• Unreal Tournament 2004
  • Far Cry
  • Half-Life 2
  • In 2003, strategy games dominated my selections. In 2004, it is the FPS. I can't wait to see what 2005 will bring!

I Was Born In The Wagon Of A Travelin' Show

It was with great pleasure that I purchased Rich's first Christmas present this week, and tonight, that gift comes to fruition. At 8:30, we will join an exuberant, energetic crowd at MCI Center in Washington, DC waiting to see their goddess take the stage. I don't worship this goddess myself, but I am confident Rich has a secret shrine hidden somewhere in the apartment. This goddess has long, dark hair, high cheekbones, does a funny thing with her tongue, and once co-starred in a television show with her somewhat homely husband. She is simply named Cher.

And to make matters worse, who should be opening for her but - The Village People! I mean, could the concert be any gayer than that? All we need is an appearance by Bette Midler to make the evening complete. I am not a big Cher fan, although I do enjoy a few of her tunes; as for the Village People, well, I kinda like the campy fun that comes along with miming "YMCA," and tonight I will join thousands as we do it together. I just have to remember which direction to put my arms for the "C."

On the gaming side of life, my Prince of Persia: Warrior WIthin review went up yesterday. I put a lot of thought into that review, and it brought into perspective how I feel about certain aspects of the game reviewing process. I did a lot of thinking regarding the score I assigned, because it struck me that a lot of the basic tenets that made Sands of Time so enjoyable were still there in WW: cool platforming and acrobatics, great level design, and fun puzzle-solving. Had Warrior Within been released last year in the stead of Sands of Time, my feelings may have been different, and that fact was very much on my mind while I wrote my evaluation. The problem is that games don't exist in a vacuum, and neither do my opinions. At first I worried that my thoughts were too heavily influenced by how much I enjoyed SoT, and that I needed to be sure to judge the game on its own merits. Because of that, I tried at first to refrain from making too many comparisons between the two titles, until I realized that that wasn't the right thing to do. Not only should game reviewers evaluate a game based on the current and former state of its genre, expectations on its platform, and other meaningful comparisons, but sequels should be rightfully compared to their predecessors. I liked Warrior Within, but it is a pale shadow of the brilliant Sands of Time. Ubi themselves raised the standards with the first incarnation, and it is by that standard that I judged WW - and rightfully so, in my opinion.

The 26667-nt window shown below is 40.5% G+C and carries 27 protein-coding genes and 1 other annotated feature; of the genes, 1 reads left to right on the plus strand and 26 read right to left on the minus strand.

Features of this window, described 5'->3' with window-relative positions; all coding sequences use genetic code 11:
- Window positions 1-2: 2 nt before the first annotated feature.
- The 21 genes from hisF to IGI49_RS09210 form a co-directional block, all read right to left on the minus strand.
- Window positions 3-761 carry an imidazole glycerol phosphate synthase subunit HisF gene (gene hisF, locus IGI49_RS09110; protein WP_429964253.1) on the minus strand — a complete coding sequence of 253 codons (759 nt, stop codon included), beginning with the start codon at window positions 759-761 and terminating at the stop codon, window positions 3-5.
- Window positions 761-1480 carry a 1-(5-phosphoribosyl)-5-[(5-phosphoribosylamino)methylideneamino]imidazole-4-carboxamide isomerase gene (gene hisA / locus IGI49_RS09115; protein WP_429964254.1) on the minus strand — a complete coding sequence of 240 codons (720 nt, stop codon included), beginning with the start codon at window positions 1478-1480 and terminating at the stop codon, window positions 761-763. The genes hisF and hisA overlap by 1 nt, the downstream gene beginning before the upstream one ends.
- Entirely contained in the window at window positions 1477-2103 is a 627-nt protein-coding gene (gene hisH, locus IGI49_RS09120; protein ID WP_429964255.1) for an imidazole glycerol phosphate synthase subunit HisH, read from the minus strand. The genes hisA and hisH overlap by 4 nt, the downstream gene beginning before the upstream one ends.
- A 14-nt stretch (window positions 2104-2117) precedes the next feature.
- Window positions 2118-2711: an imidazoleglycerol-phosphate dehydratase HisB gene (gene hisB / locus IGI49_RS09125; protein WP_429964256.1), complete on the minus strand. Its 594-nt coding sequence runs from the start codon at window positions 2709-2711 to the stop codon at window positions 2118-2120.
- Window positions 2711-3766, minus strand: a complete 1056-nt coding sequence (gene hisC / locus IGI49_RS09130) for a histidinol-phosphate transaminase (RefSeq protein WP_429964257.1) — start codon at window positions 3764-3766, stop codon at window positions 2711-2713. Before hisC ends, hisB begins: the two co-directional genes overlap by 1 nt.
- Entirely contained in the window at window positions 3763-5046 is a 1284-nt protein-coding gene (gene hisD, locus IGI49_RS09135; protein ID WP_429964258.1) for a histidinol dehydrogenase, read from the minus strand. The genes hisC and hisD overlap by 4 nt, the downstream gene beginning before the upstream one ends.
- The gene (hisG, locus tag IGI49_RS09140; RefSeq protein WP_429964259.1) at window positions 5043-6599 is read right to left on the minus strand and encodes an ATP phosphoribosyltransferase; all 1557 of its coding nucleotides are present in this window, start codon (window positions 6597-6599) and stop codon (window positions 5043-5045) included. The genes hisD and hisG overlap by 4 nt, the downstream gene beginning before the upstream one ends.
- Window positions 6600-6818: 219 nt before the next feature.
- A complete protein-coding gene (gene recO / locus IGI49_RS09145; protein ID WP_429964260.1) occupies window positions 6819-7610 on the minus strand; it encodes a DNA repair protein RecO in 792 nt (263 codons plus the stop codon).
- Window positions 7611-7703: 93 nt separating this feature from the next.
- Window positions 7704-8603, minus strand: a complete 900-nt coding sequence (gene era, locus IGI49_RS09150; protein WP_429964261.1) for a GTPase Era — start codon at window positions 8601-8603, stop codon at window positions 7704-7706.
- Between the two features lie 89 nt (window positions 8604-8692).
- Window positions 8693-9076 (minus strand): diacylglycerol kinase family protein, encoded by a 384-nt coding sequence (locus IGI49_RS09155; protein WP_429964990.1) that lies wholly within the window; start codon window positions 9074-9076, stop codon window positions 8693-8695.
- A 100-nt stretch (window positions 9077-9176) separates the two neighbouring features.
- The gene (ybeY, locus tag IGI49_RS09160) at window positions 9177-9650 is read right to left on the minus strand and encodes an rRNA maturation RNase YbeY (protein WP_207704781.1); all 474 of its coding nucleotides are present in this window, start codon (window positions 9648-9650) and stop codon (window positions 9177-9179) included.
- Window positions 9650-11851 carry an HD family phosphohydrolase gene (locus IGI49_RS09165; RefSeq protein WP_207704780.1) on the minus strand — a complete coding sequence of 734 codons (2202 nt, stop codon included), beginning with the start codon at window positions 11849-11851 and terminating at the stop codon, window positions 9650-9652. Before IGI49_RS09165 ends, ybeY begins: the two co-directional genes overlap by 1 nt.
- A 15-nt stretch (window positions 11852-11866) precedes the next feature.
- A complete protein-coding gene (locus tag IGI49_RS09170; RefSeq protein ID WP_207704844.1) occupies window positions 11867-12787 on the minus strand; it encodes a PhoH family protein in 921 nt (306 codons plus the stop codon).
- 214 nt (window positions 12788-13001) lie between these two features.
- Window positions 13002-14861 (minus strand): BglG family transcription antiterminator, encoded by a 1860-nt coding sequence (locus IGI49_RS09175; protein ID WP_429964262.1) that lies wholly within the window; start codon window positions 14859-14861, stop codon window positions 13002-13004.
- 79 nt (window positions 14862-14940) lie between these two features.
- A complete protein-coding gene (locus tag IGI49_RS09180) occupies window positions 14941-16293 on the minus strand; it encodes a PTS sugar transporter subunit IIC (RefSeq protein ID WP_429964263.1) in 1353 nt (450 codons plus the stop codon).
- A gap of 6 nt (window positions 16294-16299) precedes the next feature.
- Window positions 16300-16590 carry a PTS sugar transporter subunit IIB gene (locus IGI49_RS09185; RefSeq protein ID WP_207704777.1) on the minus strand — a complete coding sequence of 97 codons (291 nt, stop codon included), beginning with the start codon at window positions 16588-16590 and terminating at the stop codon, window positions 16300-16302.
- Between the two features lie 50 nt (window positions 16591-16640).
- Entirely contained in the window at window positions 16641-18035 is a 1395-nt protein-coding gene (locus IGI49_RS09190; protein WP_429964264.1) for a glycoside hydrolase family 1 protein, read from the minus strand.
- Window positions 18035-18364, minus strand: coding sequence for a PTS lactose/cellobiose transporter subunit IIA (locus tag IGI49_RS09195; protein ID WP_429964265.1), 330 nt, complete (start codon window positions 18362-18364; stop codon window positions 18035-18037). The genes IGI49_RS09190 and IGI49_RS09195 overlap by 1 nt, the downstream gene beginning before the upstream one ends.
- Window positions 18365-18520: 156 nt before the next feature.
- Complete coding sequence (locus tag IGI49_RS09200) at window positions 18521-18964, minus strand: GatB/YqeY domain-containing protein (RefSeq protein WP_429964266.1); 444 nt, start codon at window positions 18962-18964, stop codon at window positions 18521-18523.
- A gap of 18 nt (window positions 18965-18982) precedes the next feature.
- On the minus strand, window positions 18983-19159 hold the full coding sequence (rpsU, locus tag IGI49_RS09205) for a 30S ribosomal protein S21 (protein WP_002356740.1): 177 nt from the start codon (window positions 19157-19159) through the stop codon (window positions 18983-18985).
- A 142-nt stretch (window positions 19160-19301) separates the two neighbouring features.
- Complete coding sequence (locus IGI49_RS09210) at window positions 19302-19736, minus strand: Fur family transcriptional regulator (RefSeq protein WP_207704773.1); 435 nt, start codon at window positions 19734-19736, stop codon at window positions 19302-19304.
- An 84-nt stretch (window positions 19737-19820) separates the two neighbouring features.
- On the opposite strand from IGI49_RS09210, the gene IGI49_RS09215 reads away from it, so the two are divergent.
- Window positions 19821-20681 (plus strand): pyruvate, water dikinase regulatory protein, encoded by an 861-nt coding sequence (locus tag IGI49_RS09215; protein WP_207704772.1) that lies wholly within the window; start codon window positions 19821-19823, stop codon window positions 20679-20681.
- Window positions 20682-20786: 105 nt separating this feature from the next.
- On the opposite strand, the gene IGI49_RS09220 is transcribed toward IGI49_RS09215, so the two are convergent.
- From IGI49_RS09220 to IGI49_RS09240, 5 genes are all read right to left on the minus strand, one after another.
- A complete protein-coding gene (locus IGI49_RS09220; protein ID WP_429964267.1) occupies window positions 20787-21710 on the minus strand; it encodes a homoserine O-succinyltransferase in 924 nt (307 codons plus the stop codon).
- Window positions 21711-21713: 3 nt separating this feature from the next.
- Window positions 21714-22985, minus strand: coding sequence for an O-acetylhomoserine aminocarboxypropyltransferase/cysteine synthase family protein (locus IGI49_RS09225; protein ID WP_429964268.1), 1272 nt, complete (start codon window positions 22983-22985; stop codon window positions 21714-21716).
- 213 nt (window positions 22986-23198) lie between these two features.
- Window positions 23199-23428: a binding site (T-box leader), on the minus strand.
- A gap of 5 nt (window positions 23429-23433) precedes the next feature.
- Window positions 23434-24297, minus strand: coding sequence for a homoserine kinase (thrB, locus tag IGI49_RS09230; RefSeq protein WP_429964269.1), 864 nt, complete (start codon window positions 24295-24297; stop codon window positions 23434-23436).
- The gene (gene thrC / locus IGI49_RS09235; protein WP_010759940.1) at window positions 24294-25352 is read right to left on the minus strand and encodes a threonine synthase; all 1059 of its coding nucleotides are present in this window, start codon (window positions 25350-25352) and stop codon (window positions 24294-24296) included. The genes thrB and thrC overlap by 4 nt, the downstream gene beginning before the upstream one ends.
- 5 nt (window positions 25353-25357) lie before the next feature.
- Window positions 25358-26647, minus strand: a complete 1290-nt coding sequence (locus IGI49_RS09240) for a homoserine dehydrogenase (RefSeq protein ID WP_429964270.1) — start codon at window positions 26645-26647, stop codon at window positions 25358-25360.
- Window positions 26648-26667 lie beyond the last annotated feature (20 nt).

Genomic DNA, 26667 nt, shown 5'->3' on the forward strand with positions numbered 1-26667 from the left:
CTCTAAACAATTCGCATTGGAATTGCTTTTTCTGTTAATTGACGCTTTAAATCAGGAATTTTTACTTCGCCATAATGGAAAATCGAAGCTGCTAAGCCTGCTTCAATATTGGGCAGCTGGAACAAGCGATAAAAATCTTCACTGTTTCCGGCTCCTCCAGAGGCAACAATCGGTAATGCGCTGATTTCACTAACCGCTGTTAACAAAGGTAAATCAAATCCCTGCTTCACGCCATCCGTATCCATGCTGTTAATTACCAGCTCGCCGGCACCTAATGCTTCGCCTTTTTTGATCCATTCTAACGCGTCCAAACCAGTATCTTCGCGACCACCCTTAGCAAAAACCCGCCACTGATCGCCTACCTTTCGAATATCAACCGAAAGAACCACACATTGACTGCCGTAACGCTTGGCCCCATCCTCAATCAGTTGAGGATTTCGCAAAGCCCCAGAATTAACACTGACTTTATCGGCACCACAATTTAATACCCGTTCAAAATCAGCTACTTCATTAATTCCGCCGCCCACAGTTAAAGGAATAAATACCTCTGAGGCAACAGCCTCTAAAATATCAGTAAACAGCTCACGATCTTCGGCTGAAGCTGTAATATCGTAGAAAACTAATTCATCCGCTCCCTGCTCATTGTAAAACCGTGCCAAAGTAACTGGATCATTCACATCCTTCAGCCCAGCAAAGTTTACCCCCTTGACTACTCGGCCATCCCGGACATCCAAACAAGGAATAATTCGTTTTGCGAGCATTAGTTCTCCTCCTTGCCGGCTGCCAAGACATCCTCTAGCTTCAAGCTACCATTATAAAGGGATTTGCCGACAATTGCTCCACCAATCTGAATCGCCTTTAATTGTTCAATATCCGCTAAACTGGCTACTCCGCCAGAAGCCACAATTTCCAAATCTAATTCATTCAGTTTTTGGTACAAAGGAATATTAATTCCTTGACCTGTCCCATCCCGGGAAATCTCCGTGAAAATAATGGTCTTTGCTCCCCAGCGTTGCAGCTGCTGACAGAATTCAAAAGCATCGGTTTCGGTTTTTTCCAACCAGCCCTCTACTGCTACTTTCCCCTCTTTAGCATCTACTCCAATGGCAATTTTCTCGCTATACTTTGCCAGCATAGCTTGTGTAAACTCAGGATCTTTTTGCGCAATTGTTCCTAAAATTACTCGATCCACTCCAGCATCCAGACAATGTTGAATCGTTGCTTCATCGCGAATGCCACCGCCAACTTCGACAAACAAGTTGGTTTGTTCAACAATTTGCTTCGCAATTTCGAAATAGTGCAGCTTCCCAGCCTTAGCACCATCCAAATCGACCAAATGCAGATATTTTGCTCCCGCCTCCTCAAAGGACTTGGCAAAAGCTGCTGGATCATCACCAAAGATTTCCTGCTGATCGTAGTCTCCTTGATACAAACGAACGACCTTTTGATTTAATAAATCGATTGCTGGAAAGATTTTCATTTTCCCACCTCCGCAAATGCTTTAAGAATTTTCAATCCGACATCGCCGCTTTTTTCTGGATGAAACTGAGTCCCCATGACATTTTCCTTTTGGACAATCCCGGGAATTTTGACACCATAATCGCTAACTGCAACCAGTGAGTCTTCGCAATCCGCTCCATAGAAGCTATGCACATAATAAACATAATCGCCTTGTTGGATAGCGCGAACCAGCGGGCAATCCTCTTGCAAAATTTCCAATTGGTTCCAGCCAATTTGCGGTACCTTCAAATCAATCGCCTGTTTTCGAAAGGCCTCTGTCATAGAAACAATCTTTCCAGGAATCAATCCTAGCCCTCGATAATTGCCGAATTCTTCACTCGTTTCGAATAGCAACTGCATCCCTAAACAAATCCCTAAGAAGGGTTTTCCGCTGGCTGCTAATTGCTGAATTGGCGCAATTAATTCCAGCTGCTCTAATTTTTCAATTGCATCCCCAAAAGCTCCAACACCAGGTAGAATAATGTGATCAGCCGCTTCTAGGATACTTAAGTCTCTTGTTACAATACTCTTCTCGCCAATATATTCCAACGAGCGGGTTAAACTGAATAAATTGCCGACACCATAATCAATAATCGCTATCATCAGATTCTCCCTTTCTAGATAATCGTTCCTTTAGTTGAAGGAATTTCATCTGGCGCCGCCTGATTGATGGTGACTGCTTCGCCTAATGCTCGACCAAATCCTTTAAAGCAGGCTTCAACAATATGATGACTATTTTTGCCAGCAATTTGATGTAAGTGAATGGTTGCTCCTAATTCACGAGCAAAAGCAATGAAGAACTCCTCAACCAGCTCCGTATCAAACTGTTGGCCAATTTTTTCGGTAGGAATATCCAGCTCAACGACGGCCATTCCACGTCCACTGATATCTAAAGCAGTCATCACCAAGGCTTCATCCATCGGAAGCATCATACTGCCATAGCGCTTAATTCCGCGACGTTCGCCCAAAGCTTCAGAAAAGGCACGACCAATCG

Aside from Cher, I will also be spending some time with Armies of Exigo and Battle for Middle Earth. BfME has really grown on me, although Armies of Exigo has some bugs that are starting to really annoy me, particularly in the sound department. After that, a Dreamfall preview, and the year is over. And none to soon.

So what are your holiday plans? Will you roast chestnuts over a burning yule log? Will you light candles on the menorah? Will you simply hide yourself in a closet until the bustle has ended? Do tell. Just remember that it is not socially acceptable to take a Nintendo DS from someone else's shopping cart and put it in your own when they aren't looking.

Is That You Talking, Or Is It The Parrot?

It started Friday night, when my eye got all bloodshot, and eventually started to feel as if someone had sliced a knife right through it. I went to Urgent Care and was diagnosed with a corneal abrasion, and was to make an appointment if it wasn't better the next day. Well, Monday it felt a little better, but by last night, the entire area around my right eye had become tender, and soon I had broken out in blisters all around my eyelid.